In May of 1999, one of the Centre’s clients complained about an election poster that the Toronto Police Association had posted at a busy downtown subway station. The poster portrayed a group of Hispanic youth, identifying them as criminals. It urged voters to vote for law and order candidates in order to keep these people out of Toronto. Our Centre, together with other community groups and individuals, organized a protest against the poster. The City of Toronto, its Mayor, the Police Services Board, the Chief of Police, and the Ontario Human Rights Commission all condemned the poster and urged the Toronto Police Association to apologize.
Although the Police Association never had the integrity to apologize publicly, there was a happy outcome to this disgraceful event. The Toronto Transit Commission (TTC) assumed responsibility for their part in the incident. In addition to apologizing and as a way to repair the damage, they donated $2000, so that young designers from our community could prepare an antiracism poster. The TTC also donated space in the subway station to exhibit our poster — symbolically, it was in the same place as the other poster had appeared. The new poster was also made possible by the donation of time by many members of our community. We estimate that the community donated the equivalent of $5000 in volunteer work to bring this incident to a satisfactory conclusion.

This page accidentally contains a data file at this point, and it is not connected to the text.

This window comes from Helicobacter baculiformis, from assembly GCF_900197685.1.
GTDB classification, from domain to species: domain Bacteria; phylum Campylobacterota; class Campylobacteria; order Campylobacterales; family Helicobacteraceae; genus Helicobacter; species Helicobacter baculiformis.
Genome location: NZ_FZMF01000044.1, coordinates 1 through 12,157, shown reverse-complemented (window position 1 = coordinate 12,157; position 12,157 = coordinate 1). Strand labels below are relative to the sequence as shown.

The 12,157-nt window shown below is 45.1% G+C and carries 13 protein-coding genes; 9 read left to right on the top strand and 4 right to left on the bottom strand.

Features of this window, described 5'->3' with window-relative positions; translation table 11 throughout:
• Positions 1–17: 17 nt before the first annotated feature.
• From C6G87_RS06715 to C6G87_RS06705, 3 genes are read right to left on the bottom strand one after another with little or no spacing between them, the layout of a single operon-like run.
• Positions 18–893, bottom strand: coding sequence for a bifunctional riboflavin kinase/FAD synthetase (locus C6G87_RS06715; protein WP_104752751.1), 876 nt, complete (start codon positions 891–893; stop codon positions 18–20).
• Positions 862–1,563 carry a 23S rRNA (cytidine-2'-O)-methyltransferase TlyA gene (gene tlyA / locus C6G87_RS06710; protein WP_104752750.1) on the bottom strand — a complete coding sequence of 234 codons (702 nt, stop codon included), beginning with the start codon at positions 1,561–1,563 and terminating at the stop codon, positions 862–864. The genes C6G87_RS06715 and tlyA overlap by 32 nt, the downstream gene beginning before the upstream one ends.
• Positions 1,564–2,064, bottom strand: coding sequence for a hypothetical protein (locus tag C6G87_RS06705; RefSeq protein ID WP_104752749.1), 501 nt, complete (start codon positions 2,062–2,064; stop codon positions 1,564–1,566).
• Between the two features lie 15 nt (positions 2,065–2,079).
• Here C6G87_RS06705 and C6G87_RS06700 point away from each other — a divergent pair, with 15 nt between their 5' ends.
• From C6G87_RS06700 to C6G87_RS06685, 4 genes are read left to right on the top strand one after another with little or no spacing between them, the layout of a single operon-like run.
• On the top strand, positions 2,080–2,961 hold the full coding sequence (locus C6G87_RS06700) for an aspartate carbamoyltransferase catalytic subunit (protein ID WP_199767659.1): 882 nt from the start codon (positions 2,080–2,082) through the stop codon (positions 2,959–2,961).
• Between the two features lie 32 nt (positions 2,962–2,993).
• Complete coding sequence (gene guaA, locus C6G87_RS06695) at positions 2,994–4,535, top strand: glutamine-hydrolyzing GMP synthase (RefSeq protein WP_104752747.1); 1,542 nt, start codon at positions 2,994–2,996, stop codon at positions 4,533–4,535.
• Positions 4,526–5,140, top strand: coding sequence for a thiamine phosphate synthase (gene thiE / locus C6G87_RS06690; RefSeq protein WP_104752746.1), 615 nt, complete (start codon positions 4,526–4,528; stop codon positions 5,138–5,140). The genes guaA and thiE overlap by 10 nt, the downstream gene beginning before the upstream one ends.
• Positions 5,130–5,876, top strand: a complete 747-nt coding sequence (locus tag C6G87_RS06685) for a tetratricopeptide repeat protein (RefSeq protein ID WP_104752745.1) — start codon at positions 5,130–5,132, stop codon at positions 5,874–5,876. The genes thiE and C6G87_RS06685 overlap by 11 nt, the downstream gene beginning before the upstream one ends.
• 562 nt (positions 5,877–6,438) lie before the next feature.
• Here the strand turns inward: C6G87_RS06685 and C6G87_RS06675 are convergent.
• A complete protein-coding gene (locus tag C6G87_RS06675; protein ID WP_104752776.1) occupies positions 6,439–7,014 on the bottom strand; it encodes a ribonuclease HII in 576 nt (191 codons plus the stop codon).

The Centre for Spanish-Speaking Peoples produced a submission on Bill C-31, An Act Respecting Immigration to Canada. We also created a Fact Sheet which discusses the bill and what it will mean for refugee claimants, refugee applications and appeals.